Volume 22 Number 65
                       Produced: Mon Jan  1  9:24:31 1996

Subjects Discussed In This Issue: 

"Green" Laws and Creatures
         [Yeshaya Halevi]
Dying for Father' Sins
         [Edwin Frankel]
Employment Segula ?
         [David Hollander]
Eye for an Eye, Ben Sorer U'Moreh, Third or Fourth Generation
         [Carl Sherer]
Jewish View of Nature and Animal Kingdom
         [Menachem A. Bahir]
Tehillim 51
         [Zvi Weiss]
Two Reactions
         [Henya Rachmiel]


From: <CHIHAL@...> (Yeshaya Halevi)
Date: Fri, 29 Dec 1995 12:23:31 -0500
Subject: Re:"Green" Laws and Creatures

Shalom, All:
        Aharon Manne <manne@...> asks, regarding respect for and
mercy to, nature and creatures:
<<Another example is the halacha (cited by the Rav of our Regional
Council) which states that one may not arbitrarily kill living things,
such as ants in a field.  Clearly one may deal with pests, but one may
not arbitrarily kill creatures which pose no threat to your health or
livelihood.  Can anyone give me a source for this halacha?  I was not
able to locate it in an hour's rummaging through the index to Yoreh
       Of course, the Torah itself sets THE example regarding
conservation, with the concept of the Shmita, wherein the land rests and
replenishes itself.
        Also, my understanding is that when the Torah says we are not
alllowed to plow with an ox and a donkey yoked together, it is because
the weaker donkey can not pull its weight along with the ox, and will
suffer as more strain falls on it.
           The Talmud is rife with examples of kindness to critters.
Some examples, courtesy of the Sefer HaAgada CD ROM:

    We have been taught that R. Gamaliel Berabbi quoted, "When He
endoweth thee with compassion, He will have compassion upon thee"
(Deut. 13:18), and then said: When a man has compassion on God's
creatures, compassion is shown him from Heaven. But when a man has no
compassion on God's creatures, no compassion is shown him from Heaven.
(B. Shab 151b.)

       Scripture prohibits inflicting pain on dumb creatures.  (B. Shab

       The sufferings of Rabbi [Judah I, the Patriarch] came upon him
because of an [uncompassionate] act and left him because of a
[compassionate] act.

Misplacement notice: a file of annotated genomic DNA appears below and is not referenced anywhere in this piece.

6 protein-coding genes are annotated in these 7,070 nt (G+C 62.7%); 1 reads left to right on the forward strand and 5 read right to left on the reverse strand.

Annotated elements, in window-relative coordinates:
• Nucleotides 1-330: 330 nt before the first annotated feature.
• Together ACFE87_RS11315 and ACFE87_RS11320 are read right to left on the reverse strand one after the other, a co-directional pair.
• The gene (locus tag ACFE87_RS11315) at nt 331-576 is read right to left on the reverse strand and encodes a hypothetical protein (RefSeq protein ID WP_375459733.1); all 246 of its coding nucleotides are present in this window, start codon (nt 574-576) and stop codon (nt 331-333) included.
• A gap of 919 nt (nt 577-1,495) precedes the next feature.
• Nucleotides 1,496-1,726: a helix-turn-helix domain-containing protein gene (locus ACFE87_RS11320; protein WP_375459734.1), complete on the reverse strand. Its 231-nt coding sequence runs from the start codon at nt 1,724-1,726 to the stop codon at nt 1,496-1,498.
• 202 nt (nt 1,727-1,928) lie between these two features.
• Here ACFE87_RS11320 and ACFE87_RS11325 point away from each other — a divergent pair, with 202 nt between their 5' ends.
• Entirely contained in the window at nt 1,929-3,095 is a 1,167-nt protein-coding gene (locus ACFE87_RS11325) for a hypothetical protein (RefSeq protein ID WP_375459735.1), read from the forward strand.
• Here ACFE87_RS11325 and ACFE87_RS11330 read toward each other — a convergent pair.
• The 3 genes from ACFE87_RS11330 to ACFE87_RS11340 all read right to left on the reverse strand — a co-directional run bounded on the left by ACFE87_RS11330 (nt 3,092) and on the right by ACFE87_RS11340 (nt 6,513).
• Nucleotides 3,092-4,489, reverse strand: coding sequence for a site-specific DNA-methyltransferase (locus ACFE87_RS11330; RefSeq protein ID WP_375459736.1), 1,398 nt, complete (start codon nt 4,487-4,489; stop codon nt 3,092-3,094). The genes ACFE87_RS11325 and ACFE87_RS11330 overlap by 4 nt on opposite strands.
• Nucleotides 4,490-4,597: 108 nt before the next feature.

They came to him because of an [uncompassionate] act: once, a calf
was being taken to be slaughtered. It broke away, hid its head under the
skirts of Rabbi's robe, and lowed pitifully, as though pleading, "Save
me." "Go," said Rabbi, "for this you were created."
    At that, it was declared [in Heaven], "Since he showed no pity, let
sufferings come upon his head."
    And left him because of a [compassionate] act: one day, Rabbi's
maidservant was sweeping the house. [Seeing] some weasel pups lying
there, she was about to sweep them away. "Let them be," he said to her,
"for it is written, 'And His compassion is over all His works' "
(Ps. 145:9).
    At that, it was said [in Heaven], "Since he is compassionate, let us
be compassionate to him."  (B. BM 85a; Gen. R. 33:3.)

       R. Judah said in the name of Rav: A man may eat nothing until he
has fed his animal, as is said, "And I will give grass in thy fields for
thy cattle" (Deut. 11:15), and only after that, "Thou shalt eat and be
satisfied" (ibid.).  (B. Git 62a.)

      A man may not purchase an animal, tame or wild, or a fowl, unless
he has prepared feed for it.  (P. Yev 15:3, 14d.)
      <Chihal@...> (Yeshaya Halevi)


From: <frankele@...> (Edwin Frankel)
Date: Sun, 31 Dec 1995 08:09:02 -0100
Subject: Re: Dying for Father' Sins

> Yeshaya Halevi asked about the seeming contradiction between the Sifri
> which says that children may die for a father's sin and the verse that
> states that children shall not die for sins of the fathers. There is
> another verse that states that G-d punishes for 3 or 4 generations. So
> it is really an apparent contradiction between two verses. The most
> straightforward answer is that the verse does NOT state that children
> will not die for parents sins. It says they shall not be put to death.
> That verse is instructing the beit din not to exact punishment from
> children. G-d, on the other hand, punishes for several generations and
> may, if he deems it just, cause children to die as a punishment for a
> parent.
> Ari

However, several of the mefarshim, if I remember correctly including
Rashi, teach that it is not that childen die for a father's sin.  They
resolve the issue by teaching that in the home of a sinner the children
are likely to be influenced to be sinners themselves, and therefore,